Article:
It’s good news for rail trail enthusiasts, but not for those wanting light rail: a state government-commissioned study released Friday gives a strong case for a regional rail trail but suggests removing existing track to accommodate foot and cycle traffic, ‘in a majority of locations’.
The Casino to Murwillumbah Rail Trail Study comes in at 68 pages, cost $80,000 according to the deputy premier’s office, and estimates a rail trail will cost $75.5 million and that it would add 88,320 visitors the region per annum.
Consultancy company Arup was commissioned after the Casino to Murwillumbah Transport Study was released in 2011.
But that study, which cost an astonishing $2m and totalled 130 pages, inexplicably omitted light rail as an option, only surveyed a small percentage of the entire line, bloated costs and estimations which were at odds with previous studies, and largely ignored Byron Bay’s traffic congestion and exceptionally high tourist numbers.
$750k spent on lines
And while the state government and rail contractor John Holland refused to disclose to The Echo the cost and quality of rail maintenance work – if any – being undertaken in the area, the new rail trail study claims that there is an ‘approximate annual budget of $750,000 allocated for the purpose of maintaining the corridor.’
Byron a focal point
The report suggests removing the existing track to accommodate foot and cycle traffic, dashing the hopes of the line co-existing with light rail.
‘In a majority of locations,’ the report says, ‘the removal of track, sleepers and ballast material will be required, where a trail cannot be economically formed adjacent to the existing line and remain within the existing railway corridor boundary.’
But it’s not all bad news; the study says, ‘Byron Bay forms the focal point for the rail trail and it would be logical to consider Byron Bay as the starting point for the rail trail development.’ Additionally, the ‘section from Murwillumbah to the shire boundary at Yelgun could be timed for delivery to coincide with a similar progression north from Byron Bay.’
Grab The Rail supported
Surprisingly the report supports the Grab The Rail proposal, which is at odds with mayor Simon Richard- son’s advice and position.
Grab The Rail, made up largely of residents likely to be adversely affected by a Butler Street bypass, is promoting, ‘an alternative vehicular bypass through Byron Bay town centre utilising a section of the rail corridor from the existing Shirley Street level crossing to Old Bangalow Road level crossing, a length of approximately 2.5km.’
Unlike other sections of the 130km track, it is ‘considered likely that a shared corridor could be laid out that meets the needs of both a rail trail and road bypass.’
Byron’s light rail
Ironically, the fossil fuel sector is leading the charge for light rail in Byron Shire.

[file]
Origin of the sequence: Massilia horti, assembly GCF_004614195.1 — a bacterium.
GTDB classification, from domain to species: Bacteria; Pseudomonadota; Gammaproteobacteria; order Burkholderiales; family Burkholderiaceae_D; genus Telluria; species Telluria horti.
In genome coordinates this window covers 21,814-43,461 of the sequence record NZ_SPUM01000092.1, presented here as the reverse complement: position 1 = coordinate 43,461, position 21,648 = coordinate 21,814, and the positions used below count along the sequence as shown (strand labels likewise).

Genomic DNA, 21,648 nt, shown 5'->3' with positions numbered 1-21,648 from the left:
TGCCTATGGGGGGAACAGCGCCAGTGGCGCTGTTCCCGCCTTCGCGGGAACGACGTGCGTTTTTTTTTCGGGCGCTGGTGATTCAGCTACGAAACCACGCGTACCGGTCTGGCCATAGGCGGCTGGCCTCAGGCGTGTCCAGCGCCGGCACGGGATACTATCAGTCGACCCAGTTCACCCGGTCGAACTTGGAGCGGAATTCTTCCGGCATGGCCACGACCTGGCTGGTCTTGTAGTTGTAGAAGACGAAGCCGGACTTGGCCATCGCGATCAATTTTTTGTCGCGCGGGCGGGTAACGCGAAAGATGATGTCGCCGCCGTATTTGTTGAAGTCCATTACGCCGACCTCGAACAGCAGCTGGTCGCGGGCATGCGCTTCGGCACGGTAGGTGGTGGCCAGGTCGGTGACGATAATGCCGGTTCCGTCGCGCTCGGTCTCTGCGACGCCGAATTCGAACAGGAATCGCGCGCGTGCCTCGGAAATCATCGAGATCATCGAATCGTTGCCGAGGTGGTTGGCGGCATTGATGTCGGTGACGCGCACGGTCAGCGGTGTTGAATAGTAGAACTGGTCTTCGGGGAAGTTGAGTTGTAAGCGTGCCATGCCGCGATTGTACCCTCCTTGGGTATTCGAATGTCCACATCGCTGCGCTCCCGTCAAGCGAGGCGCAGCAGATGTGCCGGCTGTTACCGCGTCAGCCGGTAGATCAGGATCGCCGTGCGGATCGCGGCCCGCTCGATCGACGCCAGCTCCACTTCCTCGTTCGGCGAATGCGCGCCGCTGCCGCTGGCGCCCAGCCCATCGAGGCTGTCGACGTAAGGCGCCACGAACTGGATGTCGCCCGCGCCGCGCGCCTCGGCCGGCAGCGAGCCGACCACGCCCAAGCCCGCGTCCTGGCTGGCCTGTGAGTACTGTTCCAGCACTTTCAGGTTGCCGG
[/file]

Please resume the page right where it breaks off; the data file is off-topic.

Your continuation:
QLD-based coal min- ing baron and owner of the North Byron Beach Resort, Brian Flannery, has plans to establish a railmotor service ‘between the existing Byron Bay station and the proposed North Byron Beach Resort located to the north of Bay- shore Drive.’
Entitled ‘Byron Bay Community and Tourist Rail Shuttle’, the report says that as the corridor width is ‘generous’, it will be ‘likely allow for both rail and trail to co-exist for the majority of the proposed operating route.’
Meanwhile, ‘Tweed Shire Council are promoting the connection between Murwillumbah Station and the Tweed Regional Gallery as the ideal “pilot” for the development of the trail.’ Remarkably the report,authored by James Robinson, suggests that the northern rivers region partner with its ‘emerging gas industry’ to help fund the project. ‘For example BHP Billiton contributed over $200,000 to the Victorian Coast to Crater Rail Trail.’
Funded by gas?
But local state MP Don Page (Nationals) told The Echo, ‘The rail trail will be in no way coming from anything to do with gas.’
‘It will be funded by state and hopefully federal government. I’ve done the submission to the state government and I’ve been talking to [fellow Nationals federal MP] Kevin Hogan regarding a federal contribution. The state government announced on Friday a Regional Tourism Fund which contains $110m, [and] I expect after Treasury checks out the Arup report they will indicate the state government’s response financially. I expect this to be positive.’
As for maintenance costs, the report’s author estimates between $6,800 to $8,900 per annum per km. ‘At 130km, this indicates an operating and main- tenance cost of $884,000 to $1,157,000 per annum’.
Meanwhile Greens NSW MP, Dr Mehreen Faruqi MLC, slammed the study as a ‘blatant exercise in justifying a pre-determined outcome.’
‘The estimated cost of the rail trail will be $75 million, which comes to around $600,000 per km’, Ms Faruqi said. ‘Railway lines in regional Victoria have been reinstated at half the estimated cost per kilometre of this rail trail.’
The report can be found at http://bit.ly/TXZ9RM.
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